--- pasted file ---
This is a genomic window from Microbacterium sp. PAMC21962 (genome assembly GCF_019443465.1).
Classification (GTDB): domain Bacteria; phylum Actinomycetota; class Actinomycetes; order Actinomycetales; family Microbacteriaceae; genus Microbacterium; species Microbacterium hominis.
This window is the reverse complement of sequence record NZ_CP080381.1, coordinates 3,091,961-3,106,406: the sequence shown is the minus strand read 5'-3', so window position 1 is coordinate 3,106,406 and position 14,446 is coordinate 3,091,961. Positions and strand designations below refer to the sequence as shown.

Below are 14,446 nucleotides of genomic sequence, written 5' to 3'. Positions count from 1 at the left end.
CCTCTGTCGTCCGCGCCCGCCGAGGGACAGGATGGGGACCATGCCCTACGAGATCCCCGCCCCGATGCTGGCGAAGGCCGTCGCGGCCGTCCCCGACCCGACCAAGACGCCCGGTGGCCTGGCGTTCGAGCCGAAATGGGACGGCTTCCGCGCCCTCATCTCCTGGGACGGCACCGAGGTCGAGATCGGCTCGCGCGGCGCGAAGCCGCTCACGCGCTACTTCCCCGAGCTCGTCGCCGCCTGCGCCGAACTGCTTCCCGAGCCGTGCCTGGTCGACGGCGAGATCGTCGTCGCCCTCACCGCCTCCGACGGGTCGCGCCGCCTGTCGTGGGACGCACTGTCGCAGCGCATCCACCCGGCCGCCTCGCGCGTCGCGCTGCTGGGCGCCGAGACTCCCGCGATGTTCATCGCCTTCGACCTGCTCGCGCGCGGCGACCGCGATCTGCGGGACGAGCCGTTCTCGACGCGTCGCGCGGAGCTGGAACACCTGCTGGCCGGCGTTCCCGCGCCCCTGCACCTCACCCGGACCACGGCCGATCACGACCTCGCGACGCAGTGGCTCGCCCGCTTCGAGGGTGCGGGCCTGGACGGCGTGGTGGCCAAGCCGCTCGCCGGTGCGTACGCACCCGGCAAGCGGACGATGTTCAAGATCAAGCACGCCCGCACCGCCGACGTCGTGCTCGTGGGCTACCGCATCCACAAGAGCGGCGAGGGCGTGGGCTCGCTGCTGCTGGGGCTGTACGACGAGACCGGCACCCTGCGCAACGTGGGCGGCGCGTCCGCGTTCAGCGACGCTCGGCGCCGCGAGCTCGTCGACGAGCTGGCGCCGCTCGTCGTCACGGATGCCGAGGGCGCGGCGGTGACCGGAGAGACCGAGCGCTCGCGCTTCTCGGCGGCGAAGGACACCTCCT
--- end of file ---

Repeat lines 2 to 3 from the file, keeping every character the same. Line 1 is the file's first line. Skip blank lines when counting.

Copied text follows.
Classification (GTDB): domain Bacteria; phylum Actinomycetota; class Actinomycetes; order Actinomycetales; family Microbacteriaceae; genus Microbacterium; species Microbacterium hominis.
This window is the reverse complement of sequence record NZ_CP080381.1, coordinates 3,091,961-3,106,406: the sequence shown is the minus strand read 5'-3', so window position 1 is coordinate 3,106,406 and position 14,446 is coordinate 3,091,961. Positions and strand designations below refer to the sequence as shown.